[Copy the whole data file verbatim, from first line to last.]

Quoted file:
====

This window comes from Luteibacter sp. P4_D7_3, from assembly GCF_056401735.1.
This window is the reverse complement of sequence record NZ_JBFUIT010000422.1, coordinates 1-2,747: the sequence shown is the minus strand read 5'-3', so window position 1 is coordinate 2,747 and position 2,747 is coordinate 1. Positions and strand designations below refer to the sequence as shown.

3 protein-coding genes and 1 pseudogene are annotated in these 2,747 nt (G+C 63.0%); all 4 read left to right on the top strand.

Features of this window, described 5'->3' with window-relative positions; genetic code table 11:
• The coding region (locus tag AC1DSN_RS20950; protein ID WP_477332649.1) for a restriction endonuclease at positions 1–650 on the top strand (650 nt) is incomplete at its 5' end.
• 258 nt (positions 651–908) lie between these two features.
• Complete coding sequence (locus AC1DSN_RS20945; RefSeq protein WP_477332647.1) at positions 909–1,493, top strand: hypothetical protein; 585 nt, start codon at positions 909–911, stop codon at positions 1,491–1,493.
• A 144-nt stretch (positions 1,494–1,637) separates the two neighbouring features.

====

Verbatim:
This window comes from Luteibacter sp. P4_D7_3, from assembly GCF_056401735.1.
This window is the reverse complement of sequence record NZ_JBFUIT010000422.1, coordinates 1-2,747: the sequence shown is the minus strand read 5'-3', so window position 1 is coordinate 2,747 and position 2,747 is coordinate 1. Positions and strand designations below refer to the sequence as shown.

3 protein-coding genes and 1 pseudogene are annotated in these 2,747 nt (G+C 63.0%); all 4 read left to right on the top strand.

Features of this window, described 5'->3' with window-relative positions; genetic code table 11:
• The coding region (locus tag AC1DSN_RS20950; protein ID WP_477332649.1) for a restriction endonuclease at positions 1–650 on the top strand (650 nt) is incomplete at its 5' end.
• 258 nt (positions 651–908) lie between these two features.
• Complete coding sequence (locus AC1DSN_RS20945; RefSeq protein WP_477332647.1) at positions 909–1,493, top strand: hypothetical protein; 585 nt, start codon at positions 909–911, stop codon at positions 1,491–1,493.
• A 144-nt stretch (positions 1,494–1,637) separates the two neighbouring features.